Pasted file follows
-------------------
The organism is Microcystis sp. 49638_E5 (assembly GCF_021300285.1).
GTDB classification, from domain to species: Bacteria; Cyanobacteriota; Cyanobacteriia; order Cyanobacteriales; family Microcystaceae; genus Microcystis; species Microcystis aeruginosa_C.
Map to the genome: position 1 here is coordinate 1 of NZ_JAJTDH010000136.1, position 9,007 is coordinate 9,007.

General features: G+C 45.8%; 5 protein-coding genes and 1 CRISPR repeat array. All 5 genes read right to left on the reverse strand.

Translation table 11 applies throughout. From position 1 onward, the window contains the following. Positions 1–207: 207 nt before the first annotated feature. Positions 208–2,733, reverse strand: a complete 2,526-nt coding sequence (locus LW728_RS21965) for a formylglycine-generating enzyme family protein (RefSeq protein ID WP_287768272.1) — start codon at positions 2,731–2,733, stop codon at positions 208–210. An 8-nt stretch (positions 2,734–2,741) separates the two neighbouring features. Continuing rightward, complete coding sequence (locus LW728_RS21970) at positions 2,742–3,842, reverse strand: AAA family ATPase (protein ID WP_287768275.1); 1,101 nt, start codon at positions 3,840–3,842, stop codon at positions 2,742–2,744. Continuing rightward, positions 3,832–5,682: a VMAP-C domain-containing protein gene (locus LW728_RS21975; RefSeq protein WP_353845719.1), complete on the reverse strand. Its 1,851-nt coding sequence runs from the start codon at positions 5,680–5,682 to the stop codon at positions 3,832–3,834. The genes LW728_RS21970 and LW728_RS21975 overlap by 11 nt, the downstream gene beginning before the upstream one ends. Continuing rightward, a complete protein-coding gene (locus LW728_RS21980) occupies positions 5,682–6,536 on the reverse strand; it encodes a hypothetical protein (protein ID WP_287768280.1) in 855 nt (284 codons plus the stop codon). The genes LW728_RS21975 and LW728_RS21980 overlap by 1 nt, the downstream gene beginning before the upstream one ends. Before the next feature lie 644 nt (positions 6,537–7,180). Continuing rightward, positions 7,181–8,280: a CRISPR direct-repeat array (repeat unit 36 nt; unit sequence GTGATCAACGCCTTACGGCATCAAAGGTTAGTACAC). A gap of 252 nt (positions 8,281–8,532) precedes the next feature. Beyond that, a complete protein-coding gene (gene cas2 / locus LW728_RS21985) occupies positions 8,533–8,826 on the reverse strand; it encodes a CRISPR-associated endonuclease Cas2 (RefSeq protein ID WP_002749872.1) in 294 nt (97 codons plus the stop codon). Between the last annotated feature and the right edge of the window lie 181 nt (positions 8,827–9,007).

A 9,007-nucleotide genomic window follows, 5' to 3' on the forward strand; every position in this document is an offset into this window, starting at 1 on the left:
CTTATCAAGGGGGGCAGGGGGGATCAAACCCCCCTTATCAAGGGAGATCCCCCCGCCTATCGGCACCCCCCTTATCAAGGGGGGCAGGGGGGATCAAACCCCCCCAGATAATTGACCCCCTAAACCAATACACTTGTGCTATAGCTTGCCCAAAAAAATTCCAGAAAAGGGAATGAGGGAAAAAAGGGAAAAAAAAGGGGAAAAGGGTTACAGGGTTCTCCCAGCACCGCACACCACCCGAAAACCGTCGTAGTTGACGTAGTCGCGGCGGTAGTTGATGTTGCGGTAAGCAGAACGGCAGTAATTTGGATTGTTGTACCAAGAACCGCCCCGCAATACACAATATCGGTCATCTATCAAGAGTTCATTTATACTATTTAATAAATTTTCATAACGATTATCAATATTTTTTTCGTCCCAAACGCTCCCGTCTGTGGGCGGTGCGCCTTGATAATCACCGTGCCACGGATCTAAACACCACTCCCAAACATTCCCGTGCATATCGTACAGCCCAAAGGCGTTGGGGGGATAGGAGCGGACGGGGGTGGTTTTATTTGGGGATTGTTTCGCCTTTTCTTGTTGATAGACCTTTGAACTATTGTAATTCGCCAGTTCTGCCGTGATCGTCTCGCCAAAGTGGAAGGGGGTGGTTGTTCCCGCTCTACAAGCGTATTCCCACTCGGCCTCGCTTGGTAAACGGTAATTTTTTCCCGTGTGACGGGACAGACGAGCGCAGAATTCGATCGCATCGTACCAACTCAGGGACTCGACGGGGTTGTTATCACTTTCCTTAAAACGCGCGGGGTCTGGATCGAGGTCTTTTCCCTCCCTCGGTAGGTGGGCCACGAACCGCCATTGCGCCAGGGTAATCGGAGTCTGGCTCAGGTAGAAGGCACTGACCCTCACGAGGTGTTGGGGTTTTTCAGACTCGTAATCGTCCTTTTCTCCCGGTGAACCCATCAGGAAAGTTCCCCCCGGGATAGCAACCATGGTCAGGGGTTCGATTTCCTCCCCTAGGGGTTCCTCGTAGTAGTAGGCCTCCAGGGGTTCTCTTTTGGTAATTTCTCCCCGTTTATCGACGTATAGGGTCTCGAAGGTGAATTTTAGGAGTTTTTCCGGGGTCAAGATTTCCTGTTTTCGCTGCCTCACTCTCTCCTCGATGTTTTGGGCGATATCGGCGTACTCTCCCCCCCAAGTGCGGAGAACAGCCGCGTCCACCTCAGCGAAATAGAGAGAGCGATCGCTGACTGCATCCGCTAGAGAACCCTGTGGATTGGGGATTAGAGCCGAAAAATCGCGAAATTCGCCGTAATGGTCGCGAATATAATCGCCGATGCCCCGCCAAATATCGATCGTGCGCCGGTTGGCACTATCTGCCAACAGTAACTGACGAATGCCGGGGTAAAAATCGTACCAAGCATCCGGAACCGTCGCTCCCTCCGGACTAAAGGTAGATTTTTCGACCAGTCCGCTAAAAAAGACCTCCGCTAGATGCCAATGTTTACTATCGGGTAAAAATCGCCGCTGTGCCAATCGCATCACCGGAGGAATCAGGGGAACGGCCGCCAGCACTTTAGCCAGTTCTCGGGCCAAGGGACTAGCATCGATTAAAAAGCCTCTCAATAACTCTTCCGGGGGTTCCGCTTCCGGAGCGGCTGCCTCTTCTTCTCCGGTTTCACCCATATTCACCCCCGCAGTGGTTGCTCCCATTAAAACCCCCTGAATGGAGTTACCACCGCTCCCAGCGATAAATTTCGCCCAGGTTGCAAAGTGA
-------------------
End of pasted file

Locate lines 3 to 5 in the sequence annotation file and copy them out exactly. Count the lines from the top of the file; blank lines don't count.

Map to the genome: position 1 here is coordinate 1 of NZ_JAJTDH010000136.1, position 9,007 is coordinate 9,007.

General features: G+C 45.8%; 5 protein-coding genes and 1 CRISPR repeat array. All 5 genes read right to left on the reverse strand.

Translation table 11 applies throughout. From position 1 onward, the window contains the following. Positions 1–207: 207 nt before the first annotated feature. Positions 208–2,733, reverse strand: a complete 2,526-nt coding sequence (locus LW728_RS21965) for a formylglycine-generating enzyme family protein (RefSeq protein ID WP_287768272.1) — start codon at positions 2,731–2,733, stop codon at positions 208–210. An 8-nt stretch (positions 2,734–2,741) separates the two neighbouring features. Continuing rightward, complete coding sequence (locus LW728_RS21970) at positions 2,742–3,842, reverse strand: AAA family ATPase (protein ID WP_287768275.1); 1,101 nt, start codon at positions 3,840–3,842, stop codon at positions 2,742–2,744. Continuing rightward, positions 3,832–5,682: a VMAP-C domain-containing protein gene (locus LW728_RS21975; RefSeq protein WP_353845719.1), complete on the reverse strand. Its 1,851-nt coding sequence runs from the start codon at positions 5,680–5,682 to the stop codon at positions 3,832–3,834. The genes LW728_RS21970 and LW728_RS21975 overlap by 11 nt, the downstream gene beginning before the upstream one ends. Continuing rightward, a complete protein-coding gene (locus LW728_RS21980) occupies positions 5,682–6,536 on the reverse strand; it encodes a hypothetical protein (protein ID WP_287768280.1) in 855 nt (284 codons plus the stop codon). The genes LW728_RS21975 and LW728_RS21980 overlap by 1 nt, the downstream gene beginning before the upstream one ends. Before the next feature lie 644 nt (positions 6,537–7,180). Continuing rightward, positions 7,181–8,280: a CRISPR direct-repeat array (repeat unit 36 nt; unit sequence GTGATCAACGCCTTACGGCATCAAAGGTTAGTACAC). A gap of 252 nt (positions 8,281–8,532) precedes the next feature. Beyond that, a complete protein-coding gene (gene cas2 / locus LW728_RS21985) occupies positions 8,533–8,826 on the reverse strand; it encodes a CRISPR-associated endonuclease Cas2 (RefSeq protein ID WP_002749872.1) in 294 nt (97 codons plus the stop codon). Between the last annotated feature and the right edge of the window lie 181 nt (positions 8,827–9,007).